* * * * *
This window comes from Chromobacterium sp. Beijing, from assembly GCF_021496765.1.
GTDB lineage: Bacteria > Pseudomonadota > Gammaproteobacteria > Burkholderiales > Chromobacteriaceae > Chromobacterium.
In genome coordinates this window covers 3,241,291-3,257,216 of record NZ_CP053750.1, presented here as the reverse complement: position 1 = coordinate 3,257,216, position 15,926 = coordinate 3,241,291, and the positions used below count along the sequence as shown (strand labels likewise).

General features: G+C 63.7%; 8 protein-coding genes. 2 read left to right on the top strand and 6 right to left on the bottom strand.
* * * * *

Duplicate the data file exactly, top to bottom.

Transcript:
This window comes from Chromobacterium sp. Beijing, from assembly GCF_021496765.1.
GTDB lineage: Bacteria > Pseudomonadota > Gammaproteobacteria > Burkholderiales > Chromobacteriaceae > Chromobacterium.
In genome coordinates this window covers 3,241,291-3,257,216 of record NZ_CP053750.1, presented here as the reverse complement: position 1 = coordinate 3,257,216, position 15,926 = coordinate 3,241,291, and the positions used below count along the sequence as shown (strand labels likewise).

General features: G+C 63.7%; 8 protein-coding genes. 2 read left to right on the top strand and 6 right to left on the bottom strand.